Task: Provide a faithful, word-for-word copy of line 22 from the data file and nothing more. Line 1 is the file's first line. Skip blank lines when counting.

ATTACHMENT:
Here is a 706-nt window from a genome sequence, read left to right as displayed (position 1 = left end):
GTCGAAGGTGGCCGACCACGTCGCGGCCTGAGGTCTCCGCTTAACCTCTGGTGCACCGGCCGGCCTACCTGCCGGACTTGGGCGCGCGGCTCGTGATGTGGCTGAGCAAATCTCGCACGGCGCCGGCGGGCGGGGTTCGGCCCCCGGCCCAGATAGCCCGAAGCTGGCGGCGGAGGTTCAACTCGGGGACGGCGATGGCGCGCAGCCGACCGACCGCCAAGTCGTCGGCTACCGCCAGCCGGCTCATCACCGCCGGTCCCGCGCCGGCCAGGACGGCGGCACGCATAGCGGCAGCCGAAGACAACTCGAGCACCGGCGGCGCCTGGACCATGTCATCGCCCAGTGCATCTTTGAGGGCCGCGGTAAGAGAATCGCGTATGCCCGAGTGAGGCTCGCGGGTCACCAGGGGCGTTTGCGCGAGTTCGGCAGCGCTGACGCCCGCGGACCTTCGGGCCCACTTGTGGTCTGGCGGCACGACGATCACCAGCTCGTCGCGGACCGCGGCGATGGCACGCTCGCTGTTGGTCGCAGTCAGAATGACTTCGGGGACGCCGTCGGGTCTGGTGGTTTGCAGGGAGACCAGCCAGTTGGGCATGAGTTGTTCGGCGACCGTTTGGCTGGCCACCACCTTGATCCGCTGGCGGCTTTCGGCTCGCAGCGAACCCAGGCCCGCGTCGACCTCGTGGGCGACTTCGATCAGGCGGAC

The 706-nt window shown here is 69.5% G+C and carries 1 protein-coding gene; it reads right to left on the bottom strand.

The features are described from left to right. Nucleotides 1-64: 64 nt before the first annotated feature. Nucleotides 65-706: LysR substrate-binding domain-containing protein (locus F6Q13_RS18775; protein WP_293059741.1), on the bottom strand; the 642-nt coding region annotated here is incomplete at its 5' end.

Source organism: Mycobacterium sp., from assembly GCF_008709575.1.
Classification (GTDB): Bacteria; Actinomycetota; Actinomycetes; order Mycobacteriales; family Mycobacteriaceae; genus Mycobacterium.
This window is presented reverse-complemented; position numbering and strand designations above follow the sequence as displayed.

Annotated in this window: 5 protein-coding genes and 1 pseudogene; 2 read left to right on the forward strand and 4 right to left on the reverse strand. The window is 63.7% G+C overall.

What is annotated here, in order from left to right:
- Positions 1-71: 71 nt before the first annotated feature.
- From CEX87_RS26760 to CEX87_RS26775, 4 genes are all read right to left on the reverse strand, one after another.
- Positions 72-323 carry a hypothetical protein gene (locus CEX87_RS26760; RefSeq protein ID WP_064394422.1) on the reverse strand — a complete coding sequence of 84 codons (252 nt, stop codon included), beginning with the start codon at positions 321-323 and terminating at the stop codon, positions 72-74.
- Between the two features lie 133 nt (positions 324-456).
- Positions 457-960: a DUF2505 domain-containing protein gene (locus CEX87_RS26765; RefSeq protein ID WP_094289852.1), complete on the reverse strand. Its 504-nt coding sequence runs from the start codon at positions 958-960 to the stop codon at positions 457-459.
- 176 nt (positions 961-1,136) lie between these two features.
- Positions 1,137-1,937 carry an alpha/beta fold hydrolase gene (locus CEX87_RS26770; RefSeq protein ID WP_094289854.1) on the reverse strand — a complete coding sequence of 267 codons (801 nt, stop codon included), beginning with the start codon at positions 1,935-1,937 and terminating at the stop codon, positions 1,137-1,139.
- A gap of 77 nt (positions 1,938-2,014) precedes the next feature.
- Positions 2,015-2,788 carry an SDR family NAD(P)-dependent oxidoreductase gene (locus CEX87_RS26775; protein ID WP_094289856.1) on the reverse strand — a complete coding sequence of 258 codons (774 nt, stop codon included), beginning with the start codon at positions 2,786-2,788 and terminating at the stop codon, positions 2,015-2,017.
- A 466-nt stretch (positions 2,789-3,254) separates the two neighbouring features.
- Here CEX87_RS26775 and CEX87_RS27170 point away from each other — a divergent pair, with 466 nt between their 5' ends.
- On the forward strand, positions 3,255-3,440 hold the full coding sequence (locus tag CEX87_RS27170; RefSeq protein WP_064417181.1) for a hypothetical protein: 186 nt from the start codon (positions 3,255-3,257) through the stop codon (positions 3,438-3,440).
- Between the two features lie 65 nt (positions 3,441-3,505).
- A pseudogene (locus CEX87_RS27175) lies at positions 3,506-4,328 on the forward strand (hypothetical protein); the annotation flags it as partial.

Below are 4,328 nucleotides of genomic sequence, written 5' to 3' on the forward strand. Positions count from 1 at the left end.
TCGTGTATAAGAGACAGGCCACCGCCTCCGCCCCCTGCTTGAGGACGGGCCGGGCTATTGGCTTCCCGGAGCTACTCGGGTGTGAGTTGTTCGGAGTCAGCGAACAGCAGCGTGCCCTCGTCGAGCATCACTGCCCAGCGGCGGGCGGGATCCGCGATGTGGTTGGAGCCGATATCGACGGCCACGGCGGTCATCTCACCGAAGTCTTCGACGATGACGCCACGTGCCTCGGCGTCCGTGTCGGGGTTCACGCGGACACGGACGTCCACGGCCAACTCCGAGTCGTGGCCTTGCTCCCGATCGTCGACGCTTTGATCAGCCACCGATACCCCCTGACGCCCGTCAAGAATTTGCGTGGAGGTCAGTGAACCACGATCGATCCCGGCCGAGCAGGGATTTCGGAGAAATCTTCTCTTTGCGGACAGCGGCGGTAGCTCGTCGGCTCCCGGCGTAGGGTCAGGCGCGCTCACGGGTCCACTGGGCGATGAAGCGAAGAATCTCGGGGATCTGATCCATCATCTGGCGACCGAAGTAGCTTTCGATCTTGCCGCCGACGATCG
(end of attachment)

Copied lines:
- Between the two features lie 65 nt (positions 3,441-3,505).